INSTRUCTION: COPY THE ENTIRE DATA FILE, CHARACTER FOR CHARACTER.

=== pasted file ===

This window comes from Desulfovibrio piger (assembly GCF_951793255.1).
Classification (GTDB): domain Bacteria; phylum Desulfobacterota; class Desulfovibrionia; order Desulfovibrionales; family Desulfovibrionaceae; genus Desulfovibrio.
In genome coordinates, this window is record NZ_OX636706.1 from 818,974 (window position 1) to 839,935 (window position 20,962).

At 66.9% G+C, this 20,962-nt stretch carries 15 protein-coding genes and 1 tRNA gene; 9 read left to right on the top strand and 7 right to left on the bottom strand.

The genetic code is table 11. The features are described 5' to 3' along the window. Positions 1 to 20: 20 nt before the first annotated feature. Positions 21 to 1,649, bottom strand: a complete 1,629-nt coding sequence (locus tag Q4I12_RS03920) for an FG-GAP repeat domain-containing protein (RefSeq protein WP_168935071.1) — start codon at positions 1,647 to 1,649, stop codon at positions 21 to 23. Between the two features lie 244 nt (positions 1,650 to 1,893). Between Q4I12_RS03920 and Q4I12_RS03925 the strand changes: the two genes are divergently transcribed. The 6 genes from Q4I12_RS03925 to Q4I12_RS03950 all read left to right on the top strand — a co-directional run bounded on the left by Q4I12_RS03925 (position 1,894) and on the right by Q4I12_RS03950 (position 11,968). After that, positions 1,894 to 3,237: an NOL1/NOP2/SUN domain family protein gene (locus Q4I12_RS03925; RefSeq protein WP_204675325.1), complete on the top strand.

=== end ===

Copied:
This window comes from Desulfovibrio piger (assembly GCF_951793255.1).
Classification (GTDB): domain Bacteria; phylum Desulfobacterota; class Desulfovibrionia; order Desulfovibrionales; family Desulfovibrionaceae; genus Desulfovibrio.
In genome coordinates, this window is record NZ_OX636706.1 from 818,974 (window position 1) to 839,935 (window position 20,962).

At 66.9% G+C, this 20,962-nt stretch carries 15 protein-coding genes and 1 tRNA gene; 9 read left to right on the top strand and 7 right to left on the bottom strand.

The genetic code is table 11. The features are described 5' to 3' along the window. Positions 1 to 20: 20 nt before the first annotated feature. Positions 21 to 1,649, bottom strand: a complete 1,629-nt coding sequence (locus tag Q4I12_RS03920) for an FG-GAP repeat domain-containing protein (RefSeq protein WP_168935071.1) — start codon at positions 1,647 to 1,649, stop codon at positions 21 to 23. Between the two features lie 244 nt (positions 1,650 to 1,893). Between Q4I12_RS03920 and Q4I12_RS03925 the strand changes: the two genes are divergently transcribed. The 6 genes from Q4I12_RS03925 to Q4I12_RS03950 all read left to right on the top strand — a co-directional run bounded on the left by Q4I12_RS03925 (position 1,894) and on the right by Q4I12_RS03950 (position 11,968). After that, positions 1,894 to 3,237: an NOL1/NOP2/SUN domain family protein gene (locus Q4I12_RS03925; RefSeq protein WP_204675325.1), complete on the top strand.